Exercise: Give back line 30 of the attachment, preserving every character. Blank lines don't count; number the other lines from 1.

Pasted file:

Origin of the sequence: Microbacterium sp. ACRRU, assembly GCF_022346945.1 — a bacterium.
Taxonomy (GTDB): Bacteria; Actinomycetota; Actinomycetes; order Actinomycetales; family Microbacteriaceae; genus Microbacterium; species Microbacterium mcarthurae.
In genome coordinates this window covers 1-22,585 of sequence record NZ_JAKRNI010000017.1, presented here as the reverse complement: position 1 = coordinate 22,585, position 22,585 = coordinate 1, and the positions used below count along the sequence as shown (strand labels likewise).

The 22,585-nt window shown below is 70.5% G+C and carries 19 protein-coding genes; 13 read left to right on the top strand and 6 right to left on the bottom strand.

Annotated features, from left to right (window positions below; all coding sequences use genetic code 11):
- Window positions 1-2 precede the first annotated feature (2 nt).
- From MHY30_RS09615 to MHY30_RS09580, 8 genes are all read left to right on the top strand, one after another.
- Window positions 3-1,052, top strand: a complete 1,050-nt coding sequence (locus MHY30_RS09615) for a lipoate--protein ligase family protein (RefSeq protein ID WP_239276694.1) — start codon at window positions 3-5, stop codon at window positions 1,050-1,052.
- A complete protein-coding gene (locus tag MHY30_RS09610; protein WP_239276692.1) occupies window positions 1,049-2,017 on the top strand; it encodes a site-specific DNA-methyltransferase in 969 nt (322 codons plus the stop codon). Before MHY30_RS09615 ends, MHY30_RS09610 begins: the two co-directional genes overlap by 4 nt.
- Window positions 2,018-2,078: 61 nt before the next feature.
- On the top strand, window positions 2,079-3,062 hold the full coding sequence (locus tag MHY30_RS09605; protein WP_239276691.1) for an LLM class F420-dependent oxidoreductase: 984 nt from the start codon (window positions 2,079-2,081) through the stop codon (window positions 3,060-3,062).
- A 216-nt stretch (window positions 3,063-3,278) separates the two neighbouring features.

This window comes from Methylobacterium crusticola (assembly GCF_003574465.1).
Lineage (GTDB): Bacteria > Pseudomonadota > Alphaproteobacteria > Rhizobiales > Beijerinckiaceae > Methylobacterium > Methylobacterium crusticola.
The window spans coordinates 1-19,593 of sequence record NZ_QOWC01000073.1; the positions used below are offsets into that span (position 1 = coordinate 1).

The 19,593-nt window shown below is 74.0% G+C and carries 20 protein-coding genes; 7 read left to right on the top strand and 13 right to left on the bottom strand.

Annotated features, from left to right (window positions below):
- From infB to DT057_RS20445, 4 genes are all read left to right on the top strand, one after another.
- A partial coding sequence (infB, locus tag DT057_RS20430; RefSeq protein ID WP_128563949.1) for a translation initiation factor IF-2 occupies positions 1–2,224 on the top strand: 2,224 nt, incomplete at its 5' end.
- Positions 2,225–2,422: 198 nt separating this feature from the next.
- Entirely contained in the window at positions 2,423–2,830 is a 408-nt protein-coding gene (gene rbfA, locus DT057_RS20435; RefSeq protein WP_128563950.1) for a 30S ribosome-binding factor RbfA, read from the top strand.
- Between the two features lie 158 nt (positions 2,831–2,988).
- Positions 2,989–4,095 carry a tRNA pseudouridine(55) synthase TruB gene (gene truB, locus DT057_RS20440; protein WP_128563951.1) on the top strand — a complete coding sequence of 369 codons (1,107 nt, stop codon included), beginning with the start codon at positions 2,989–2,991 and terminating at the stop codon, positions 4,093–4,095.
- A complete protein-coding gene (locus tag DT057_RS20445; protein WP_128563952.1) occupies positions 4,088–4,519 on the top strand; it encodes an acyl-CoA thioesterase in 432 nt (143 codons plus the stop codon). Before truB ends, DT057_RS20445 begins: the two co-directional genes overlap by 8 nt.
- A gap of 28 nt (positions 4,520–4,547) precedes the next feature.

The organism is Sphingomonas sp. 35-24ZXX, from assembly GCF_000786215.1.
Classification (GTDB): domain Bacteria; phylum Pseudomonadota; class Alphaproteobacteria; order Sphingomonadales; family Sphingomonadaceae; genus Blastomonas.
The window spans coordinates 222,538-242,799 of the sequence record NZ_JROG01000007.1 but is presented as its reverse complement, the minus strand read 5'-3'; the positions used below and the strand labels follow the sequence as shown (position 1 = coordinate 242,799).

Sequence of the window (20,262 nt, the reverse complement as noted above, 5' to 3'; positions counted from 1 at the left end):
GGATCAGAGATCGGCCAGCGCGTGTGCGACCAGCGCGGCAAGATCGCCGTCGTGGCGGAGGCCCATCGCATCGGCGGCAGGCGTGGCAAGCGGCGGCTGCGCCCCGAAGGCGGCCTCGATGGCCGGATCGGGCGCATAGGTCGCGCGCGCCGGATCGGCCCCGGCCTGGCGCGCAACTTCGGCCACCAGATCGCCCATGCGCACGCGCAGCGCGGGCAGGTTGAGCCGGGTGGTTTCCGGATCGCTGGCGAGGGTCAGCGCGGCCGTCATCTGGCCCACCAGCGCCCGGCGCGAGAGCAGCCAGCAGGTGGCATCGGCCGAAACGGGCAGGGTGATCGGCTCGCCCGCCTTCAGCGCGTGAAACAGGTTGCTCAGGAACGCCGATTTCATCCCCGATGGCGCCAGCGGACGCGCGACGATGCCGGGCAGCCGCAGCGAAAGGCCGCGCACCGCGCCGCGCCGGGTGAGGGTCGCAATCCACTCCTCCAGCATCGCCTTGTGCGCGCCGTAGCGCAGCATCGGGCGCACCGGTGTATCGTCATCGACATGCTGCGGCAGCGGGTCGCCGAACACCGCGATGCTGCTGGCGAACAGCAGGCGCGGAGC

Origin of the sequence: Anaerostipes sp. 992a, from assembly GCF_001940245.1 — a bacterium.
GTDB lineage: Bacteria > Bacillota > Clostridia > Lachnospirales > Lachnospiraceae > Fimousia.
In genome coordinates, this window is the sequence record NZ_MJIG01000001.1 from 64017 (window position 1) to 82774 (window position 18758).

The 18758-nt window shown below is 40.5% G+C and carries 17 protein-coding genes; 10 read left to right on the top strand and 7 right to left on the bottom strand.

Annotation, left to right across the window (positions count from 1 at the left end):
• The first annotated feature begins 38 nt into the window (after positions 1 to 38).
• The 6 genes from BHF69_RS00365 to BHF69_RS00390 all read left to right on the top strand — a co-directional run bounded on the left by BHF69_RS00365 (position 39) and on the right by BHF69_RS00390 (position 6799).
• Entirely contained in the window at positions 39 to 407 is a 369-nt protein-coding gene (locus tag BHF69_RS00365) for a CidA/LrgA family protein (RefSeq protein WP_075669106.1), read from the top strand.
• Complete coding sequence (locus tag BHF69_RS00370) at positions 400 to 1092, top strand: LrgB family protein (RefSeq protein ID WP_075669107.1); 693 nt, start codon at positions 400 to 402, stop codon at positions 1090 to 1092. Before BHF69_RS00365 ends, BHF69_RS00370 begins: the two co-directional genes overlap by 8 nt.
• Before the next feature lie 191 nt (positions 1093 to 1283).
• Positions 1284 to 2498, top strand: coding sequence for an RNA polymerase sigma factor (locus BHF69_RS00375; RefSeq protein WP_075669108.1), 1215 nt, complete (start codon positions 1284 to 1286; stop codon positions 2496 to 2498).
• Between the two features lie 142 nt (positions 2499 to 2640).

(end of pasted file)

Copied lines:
GGATCAGAGATCGGCCAGCGCGTGTGCGACCAGCGCGGCAAGATCGCCGTCGTGGCGGAGGCCCATCGCATCGGCGGCAGGCGTGGCAAGCGGCGGCTGCGCCCCGAAGGCGGCCTCGATGGCCGGATCGGGCGCATAGGTCGCGCGCGCCGGATCGGCCCCGGCCTGGCGCGCAACTTCGGCCACCAGATCGCCCATGCGCACGCGCAGCGCGGGCAGGTTGAGCCGGGTGGTTTCCGGATCGCTGGCGAGGGTCAGCGCGGCCGTCATCTGGCCCACCAGCGCCCGGCGCGAGAGCAGCCAGCAGGTGGCATCGGCCGAAACGGGCAGGGTGATCGGCTCGCCCGCCTTCAGCGCGTGAAACAGGTTGCTCAGGAACGCCGATTTCATCCCCGATGGCGCCAGCGGACGCGCGACGATGCCGGGCAGCCGCAGCGAAAGGCCGCGCACCGCGCCGCGCCGGGTGAGGGTCGCAATCCACTCCTCCAGCATCGCCTTGTGCGCGCCGTAGCGCAGCATCGGGCGCACCGGTGTATCGTCATCGACATGCTGCGGCAGCGGGTCGCCGAACACCGCGATGCTGCTGGCGAACAGCAGGCGCGGAGC